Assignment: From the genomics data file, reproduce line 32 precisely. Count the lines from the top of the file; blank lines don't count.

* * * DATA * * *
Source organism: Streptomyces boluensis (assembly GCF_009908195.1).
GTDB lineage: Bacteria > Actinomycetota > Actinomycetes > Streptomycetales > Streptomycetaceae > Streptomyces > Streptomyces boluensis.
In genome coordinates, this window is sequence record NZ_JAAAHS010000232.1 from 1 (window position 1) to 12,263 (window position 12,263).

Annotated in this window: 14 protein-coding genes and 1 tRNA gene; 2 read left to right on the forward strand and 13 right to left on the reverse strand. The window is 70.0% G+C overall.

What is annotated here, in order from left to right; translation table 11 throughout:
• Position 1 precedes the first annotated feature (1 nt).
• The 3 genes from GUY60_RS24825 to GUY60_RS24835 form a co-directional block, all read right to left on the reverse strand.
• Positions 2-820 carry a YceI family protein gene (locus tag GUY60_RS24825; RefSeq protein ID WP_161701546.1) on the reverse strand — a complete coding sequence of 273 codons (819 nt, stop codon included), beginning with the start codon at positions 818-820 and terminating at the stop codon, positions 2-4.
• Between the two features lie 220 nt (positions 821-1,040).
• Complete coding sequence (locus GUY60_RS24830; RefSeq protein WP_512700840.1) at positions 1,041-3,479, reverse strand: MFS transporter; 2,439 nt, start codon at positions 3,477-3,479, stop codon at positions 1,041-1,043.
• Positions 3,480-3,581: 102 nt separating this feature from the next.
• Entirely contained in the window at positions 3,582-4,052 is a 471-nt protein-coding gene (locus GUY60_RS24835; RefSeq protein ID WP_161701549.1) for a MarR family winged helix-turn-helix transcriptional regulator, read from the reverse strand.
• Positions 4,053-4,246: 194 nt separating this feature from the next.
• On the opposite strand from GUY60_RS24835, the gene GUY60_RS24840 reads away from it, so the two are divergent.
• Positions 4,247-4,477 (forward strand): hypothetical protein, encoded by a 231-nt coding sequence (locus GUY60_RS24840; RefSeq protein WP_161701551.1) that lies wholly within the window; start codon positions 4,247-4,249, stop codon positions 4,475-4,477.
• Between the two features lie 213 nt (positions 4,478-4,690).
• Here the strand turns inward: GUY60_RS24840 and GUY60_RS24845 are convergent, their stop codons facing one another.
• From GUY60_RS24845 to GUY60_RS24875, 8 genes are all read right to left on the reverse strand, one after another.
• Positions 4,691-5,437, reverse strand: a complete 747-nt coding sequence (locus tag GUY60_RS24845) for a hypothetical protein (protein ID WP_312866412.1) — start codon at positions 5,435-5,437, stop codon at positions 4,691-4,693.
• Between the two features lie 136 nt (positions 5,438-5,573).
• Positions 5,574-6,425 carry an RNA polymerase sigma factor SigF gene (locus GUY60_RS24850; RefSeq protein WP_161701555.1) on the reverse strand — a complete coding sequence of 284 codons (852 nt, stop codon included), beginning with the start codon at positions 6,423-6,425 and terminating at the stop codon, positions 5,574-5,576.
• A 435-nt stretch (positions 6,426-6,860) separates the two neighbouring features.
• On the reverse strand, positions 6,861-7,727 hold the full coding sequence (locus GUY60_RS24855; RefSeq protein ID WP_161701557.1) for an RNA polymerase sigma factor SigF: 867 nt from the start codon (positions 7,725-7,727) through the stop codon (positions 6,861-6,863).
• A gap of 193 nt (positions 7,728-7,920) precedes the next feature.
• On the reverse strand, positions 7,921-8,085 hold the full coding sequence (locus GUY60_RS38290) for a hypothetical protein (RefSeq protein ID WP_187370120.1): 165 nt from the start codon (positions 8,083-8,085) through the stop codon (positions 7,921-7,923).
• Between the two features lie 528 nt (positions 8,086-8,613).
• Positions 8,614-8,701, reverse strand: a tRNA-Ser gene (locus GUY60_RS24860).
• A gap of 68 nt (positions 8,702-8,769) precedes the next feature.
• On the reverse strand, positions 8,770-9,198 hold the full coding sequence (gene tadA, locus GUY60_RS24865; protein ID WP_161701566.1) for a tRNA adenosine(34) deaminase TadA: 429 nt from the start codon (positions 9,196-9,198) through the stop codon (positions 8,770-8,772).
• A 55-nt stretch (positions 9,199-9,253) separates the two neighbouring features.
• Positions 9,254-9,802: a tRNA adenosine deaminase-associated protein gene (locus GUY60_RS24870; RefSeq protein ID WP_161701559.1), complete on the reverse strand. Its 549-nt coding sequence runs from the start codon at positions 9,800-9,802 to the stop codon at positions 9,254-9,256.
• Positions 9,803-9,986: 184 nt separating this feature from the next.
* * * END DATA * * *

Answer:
• Positions 9,803-9,986: 184 nt separating this feature from the next.